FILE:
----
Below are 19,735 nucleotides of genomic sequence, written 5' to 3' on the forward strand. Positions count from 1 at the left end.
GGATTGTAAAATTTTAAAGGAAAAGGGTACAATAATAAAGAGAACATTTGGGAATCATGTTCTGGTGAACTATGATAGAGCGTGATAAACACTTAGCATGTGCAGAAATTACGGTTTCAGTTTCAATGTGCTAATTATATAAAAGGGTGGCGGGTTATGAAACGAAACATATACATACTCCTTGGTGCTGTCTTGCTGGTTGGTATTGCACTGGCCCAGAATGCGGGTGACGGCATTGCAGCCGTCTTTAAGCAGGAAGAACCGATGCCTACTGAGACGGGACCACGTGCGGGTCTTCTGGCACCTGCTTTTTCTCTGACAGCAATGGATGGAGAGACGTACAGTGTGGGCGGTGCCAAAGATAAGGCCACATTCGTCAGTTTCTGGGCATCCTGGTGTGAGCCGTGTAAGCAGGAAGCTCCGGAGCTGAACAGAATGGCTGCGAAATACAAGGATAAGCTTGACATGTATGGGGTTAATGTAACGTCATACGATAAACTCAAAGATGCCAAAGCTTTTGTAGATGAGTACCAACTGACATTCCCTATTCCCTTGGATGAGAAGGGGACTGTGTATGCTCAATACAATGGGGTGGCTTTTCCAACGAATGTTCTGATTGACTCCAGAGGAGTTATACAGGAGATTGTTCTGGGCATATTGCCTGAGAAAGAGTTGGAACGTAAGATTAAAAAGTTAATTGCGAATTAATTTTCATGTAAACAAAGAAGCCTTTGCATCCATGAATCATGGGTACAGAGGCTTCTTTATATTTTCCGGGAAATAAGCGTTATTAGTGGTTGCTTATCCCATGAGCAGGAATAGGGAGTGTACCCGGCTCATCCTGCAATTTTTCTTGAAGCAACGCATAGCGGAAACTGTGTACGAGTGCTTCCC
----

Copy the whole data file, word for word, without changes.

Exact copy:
Below are 19,735 nucleotides of genomic sequence, written 5' to 3' on the forward strand. Positions count from 1 at the left end.
GGATTGTAAAATTTTAAAGGAAAAGGGTACAATAATAAAGAGAACATTTGGGAATCATGTTCTGGTGAACTATGATAGAGCGTGATAAACACTTAGCATGTGCAGAAATTACGGTTTCAGTTTCAATGTGCTAATTATATAAAAGGGTGGCGGGTTATGAAACGAAACATATACATACTCCTTGGTGCTGTCTTGCTGGTTGGTATTGCACTGGCCCAGAATGCGGGTGACGGCATTGCAGCCGTCTTTAAGCAGGAAGAACCGATGCCTACTGAGACGGGACCACGTGCGGGTCTTCTGGCACCTGCTTTTTCTCTGACAGCAATGGATGGAGAGACGTACAGTGTGGGCGGTGCCAAAGATAAGGCCACATTCGTCAGTTTCTGGGCATCCTGGTGTGAGCCGTGTAAGCAGGAAGCTCCGGAGCTGAACAGAATGGCTGCGAAATACAAGGATAAGCTTGACATGTATGGGGTTAATGTAACGTCATACGATAAACTCAAAGATGCCAAAGCTTTTGTAGATGAGTACCAACTGACATTCCCTATTCCCTTGGATGAGAAGGGGACTGTGTATGCTCAATACAATGGGGTGGCTTTTCCAACGAATGTTCTGATTGACTCCAGAGGAGTTATACAGGAGATTGTTCTGGGCATATTGCCTGAGAAAGAGTTGGAACGTAAGATTAAAAAGTTAATTGCGAATTAATTTTCATGTAAACAAAGAAGCCTTTGCATCCATGAATCATGGGTACAGAGGCTTCTTTATATTTTCCGGGAAATAAGCGTTATTAGTGGTTGCTTATCCCATGAGCAGGAATAGGGAGTGTACCCGGCTCATCCTGCAATTTTTCTTGAAGCAACGCATAGCGGAAACTGTGTACGAGTGCTTCCC